Meet the Author

Murat Tasci |

Research Economist

Murat Tasci

Murat Tasci is a research economist in the Research Department of the Federal Reserve Bank of Cleveland. He is primarily interested in macroeconomics and labor economics. His current work focuses on business cycles and labor markets, labor market policies, and search frictions.

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Meet the Author

Beth Mowry |

Research Assistant

Beth Mowry

Beth Mowry was formerly a research assistant in the Research Department of the Federal Reserve Bank of Cleveland. Her work focuses on labor markets and business cycles.

06.05.09

Economic Trends

The Employment Situation, May 2009

Beth Mowry and Murat Tasci

Employment losses moderated in May, as nonfarm payrolls dropped by 345,000, much less than the average loss of 643,000 of the prior six months. This was the smallest payroll decline since September 2008, and revisions to March and April lessened those months’ losses by a total of 82,000.The moderation was driven by fewer losses in construction; trade, transportation, and utilities; and professional and business services, as well as larger gains in education and health.

The unemployment rate, however, continued its rapid ascent, climbing 0.5 percentage point to 9.4 percent, its highest since 1983. Although May’s job losses were far lower than expected, the additional 345,000 brings total losses this recession to 6.2 million.

The Diffusion Index of Employment Change, which tracks the percentage of industries with increasing employment, made its largest jump since September 2007 and now sits at 32.7. However, it still implies that only 32.7 percent of industries are expanding employment, and the rest are laying off or holding their own.

Goods-producing payrolls dropped by a more moderate 225,000 in May, owing entirely to smaller losses in construction. The construction industry shed just 59,000 jobs, a much smaller number than the 108,000 of the month before. The improvement applied to both residential and nonresidential construction. Manufacturing losses stayed roughly the same at 156,000.

Job losses in service-providing industries were cut in half last month to 120,000. Industries responsible for this improvement were trade, transportation, and utilities; professional and business services; education and health; and leisure and hospitality. Trade, transportation, and utilities lost only 54,000 jobs in May compared to April’s loss of 115,000. Retail trade losses were halved (17,500) in the sector’s best month since June 2008. Professional and business services dropped 51,000 payrolls compared to the previous month’s 111,000, and leisure and hospitality had its first positive report since the beginning of the recession, contributing 3,000 jobs.

Education and health, the only industry that has not experienced a net job loss this recession, had its best month since November, adding 44,000 jobs. Losses in financial activities lessened to 30,000 over the month, but losses in information increased slightly to 24,000. The government sector, which typically makes positive contributions to the employment picture, actually lost 7,000 jobs last month compared to a large 92,000 gain in April.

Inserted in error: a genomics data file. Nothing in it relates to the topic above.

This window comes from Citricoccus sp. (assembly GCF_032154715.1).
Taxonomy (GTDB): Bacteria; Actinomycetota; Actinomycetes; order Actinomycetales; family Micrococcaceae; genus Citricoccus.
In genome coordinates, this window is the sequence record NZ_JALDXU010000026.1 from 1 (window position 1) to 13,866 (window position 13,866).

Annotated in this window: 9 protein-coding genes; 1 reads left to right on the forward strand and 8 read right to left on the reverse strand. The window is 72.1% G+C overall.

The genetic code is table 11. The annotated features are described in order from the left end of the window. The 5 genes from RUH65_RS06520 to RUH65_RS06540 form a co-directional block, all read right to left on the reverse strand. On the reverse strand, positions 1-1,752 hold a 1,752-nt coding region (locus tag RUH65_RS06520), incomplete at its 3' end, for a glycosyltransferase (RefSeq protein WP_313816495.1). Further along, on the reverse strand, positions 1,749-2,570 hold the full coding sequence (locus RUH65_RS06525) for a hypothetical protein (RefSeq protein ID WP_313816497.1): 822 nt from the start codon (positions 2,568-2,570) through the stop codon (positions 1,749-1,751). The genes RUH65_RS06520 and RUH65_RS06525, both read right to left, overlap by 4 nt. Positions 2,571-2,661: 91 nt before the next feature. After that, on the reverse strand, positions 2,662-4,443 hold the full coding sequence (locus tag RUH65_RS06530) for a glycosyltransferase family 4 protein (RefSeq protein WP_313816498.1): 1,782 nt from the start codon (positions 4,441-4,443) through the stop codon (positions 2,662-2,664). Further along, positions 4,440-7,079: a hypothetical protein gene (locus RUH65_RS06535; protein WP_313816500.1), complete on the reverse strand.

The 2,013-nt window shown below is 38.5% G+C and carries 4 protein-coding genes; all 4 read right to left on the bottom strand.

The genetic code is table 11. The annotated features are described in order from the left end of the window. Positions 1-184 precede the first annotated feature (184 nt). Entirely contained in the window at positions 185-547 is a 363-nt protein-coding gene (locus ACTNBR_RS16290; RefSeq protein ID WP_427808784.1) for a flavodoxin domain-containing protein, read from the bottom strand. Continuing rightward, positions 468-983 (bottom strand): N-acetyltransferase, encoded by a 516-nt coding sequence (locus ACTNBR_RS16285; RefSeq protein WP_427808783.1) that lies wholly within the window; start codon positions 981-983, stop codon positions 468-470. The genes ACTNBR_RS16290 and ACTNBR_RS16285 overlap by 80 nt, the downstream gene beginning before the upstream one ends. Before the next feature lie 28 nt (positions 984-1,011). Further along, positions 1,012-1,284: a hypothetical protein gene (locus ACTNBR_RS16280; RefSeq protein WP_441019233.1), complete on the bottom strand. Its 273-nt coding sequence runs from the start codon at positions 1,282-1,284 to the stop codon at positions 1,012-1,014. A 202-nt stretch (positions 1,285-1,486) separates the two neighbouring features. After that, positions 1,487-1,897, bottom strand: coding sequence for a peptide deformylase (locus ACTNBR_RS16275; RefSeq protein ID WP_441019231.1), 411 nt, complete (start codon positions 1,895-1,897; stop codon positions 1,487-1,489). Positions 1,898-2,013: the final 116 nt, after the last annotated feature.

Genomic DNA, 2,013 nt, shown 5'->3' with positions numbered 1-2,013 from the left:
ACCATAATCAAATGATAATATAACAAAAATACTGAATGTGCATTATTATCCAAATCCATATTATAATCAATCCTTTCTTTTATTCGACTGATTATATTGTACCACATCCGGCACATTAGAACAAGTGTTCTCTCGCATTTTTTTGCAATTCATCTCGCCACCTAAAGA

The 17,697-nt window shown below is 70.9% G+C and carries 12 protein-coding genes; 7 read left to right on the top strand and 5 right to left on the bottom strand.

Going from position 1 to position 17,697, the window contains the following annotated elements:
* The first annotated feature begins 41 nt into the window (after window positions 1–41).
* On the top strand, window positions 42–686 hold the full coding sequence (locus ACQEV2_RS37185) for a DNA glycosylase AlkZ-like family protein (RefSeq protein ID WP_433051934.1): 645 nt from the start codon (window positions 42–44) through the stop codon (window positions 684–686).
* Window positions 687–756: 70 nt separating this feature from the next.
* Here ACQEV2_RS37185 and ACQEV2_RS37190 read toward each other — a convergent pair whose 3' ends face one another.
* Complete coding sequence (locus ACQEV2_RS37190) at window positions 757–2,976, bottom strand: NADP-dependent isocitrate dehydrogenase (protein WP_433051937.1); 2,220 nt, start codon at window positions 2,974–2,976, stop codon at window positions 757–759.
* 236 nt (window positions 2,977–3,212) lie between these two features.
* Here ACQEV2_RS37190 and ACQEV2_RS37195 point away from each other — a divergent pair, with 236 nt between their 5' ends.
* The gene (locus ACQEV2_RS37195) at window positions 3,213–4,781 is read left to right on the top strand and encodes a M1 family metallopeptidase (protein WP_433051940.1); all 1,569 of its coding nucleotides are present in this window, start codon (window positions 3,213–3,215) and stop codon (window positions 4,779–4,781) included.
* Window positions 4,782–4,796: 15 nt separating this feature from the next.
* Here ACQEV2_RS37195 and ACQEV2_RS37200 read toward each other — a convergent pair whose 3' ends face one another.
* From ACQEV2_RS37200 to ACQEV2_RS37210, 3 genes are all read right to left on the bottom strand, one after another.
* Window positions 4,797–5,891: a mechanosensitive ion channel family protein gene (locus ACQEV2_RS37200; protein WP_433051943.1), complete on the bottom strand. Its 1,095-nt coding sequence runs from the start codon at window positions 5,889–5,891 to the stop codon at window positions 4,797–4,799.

Labor Market Conditions and Revisions

  Average monthly change (Thousands of employees, NAICS)

2006

2007

2008

YTD 2009

May 2009
Payroll employment
178
96
−257
−585
−345
Goods-producing
5
−34
−126
−302
−225
Construction
15
−16
−57
−108
−59
Heavy and civil engineering
3
0
−6
−11
−8.7
Residentiala
−5
−23
−35
−45
−19.5
Nonresidentialb
16
6
−16
−52
−31.7
Manufacturing
−14
−22
−73
−183
−156
Durable goods
−4
−16
−54
−146
−131
Nondurable goods
−10
−5
−19
−37
−25
Service-providing
173
130
−131
−282
−120
Retail trade
3
14
−44
−44
−17.5
Financial activitiesc
9
−10
−19
−46
−30
PBSd
45
25
−63
−122
−51
Temporary help services
2
−7
−44
−56
−6.5
Education and health services
39
43
43
27
44
Leisure and hospitality
33
21
−21
−127
3
Government
17
24
14
19
−7
Local educational services
6
8
1
5
2
  Average for period (percent)
Civilian unemployment rate
4.6
4.6
5.8
8.5
9.4

a. Includes construction of residential buildings and residential specialty trade contractors.
b. Includes construction of nonresidential buildings and nonresidential specialty trade contractors.
c. Financial activities include the finance, insurance, and real estate sector and the rental and leasing sector.
d. PBS is professional business services (professional, scientific, and technical services, management of companies and enterprises, administrative and support, and waste management and remediation services.
Source: Bureau of Labor Statistics.

Despite the many brighter spots in this report, the unemployment rate shot up by a more-than-expected 0.5 percentage point all the way to 9.4 percent. The number of unemployed workers rose by 787,000, and the employment-to-population ratio, which had held steady at 59.9 percent in April, slipped 0.2 percentage point to 59.7 percent. Both the unemployment rate and the employment-to-population ratio are at levels not seen since the mid-1980s.